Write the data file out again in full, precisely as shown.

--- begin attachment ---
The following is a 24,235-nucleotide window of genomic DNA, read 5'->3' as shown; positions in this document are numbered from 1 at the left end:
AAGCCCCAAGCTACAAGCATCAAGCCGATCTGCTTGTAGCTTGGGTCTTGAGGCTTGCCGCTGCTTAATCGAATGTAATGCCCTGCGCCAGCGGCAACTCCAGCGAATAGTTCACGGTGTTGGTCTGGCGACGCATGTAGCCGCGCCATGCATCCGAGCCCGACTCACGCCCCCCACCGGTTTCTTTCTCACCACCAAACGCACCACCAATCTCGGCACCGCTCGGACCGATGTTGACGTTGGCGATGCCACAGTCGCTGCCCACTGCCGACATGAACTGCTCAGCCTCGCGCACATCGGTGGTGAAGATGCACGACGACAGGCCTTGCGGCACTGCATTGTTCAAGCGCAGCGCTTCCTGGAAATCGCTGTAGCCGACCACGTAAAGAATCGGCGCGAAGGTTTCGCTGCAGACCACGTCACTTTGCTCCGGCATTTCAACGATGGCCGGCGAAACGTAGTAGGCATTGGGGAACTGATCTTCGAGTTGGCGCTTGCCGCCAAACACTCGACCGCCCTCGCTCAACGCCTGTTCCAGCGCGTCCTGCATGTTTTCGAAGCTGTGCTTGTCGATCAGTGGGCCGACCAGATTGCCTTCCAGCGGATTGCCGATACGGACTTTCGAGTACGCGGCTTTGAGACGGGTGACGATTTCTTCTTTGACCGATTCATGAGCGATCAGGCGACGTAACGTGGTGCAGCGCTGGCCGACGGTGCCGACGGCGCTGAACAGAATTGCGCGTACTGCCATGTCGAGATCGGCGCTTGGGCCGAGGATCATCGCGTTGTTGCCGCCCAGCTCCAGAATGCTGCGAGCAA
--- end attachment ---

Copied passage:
The following is a 24,235-nucleotide window of genomic DNA, read 5'->3' as shown; positions in this document are numbered from 1 at the left end:
AAGCCCCAAGCTACAAGCATCAAGCCGATCTGCTTGTAGCTTGGGTCTTGAGGCTTGCCGCTGCTTAATCGAATGTAATGCCCTGCGCCAGCGGCAACTCCAGCGAATAGTTCACGGTGTTGGTCTGGCGACGCATGTAGCCGCGCCATGCATCCGAGCCCGACTCACGCCCCCCACCGGTTTCTTTCTCACCACCAAACGCACCACCAATCTCGGCACCGCTCGGACCGATGTTGACGTTGGCGATGCCACAGTCGCTGCCCACTGCCGACATGAACTGCTCAGCCTCGCGCACATCGGTGGTGAAGATGCACGACGACAGGCCTTGCGGCACTGCATTGTTCAAGCGCAGCGCTTCCTGGAAATCGCTGTAGCCGACCACGTAAAGAATCGGCGCGAAGGTTTCGCTGCAGACCACGTCACTTTGCTCCGGCATTTCAACGATGGCCGGCGAAACGTAGTAGGCATTGGGGAACTGATCTTCGAGTTGGCGCTTGCCGCCAAACACTCGACCGCCCTCGCTCAACGCCTGTTCCAGCGCGTCCTGCATGTTTTCGAAGCTGTGCTTGTCGATCAGTGGGCCGACCAGATTGCCTTCCAGCGGATTGCCGATACGGACTTTCGAGTACGCGGCTTTGAGACGGGTGACGATTTCTTCTTTGACCGATTCATGAGCGATCAGGCGACGTAACGTGGTGCAGCGCTGGCCGACGGTGCCGACGGCGCTGAACAGAATTGCGCGTACTGCCATGTCGAGATCGGCGCTTGGGCCGAGGATCATCGCGTTGTTGCCGCCCAGCTCCAGAATGCTGCGAGCAA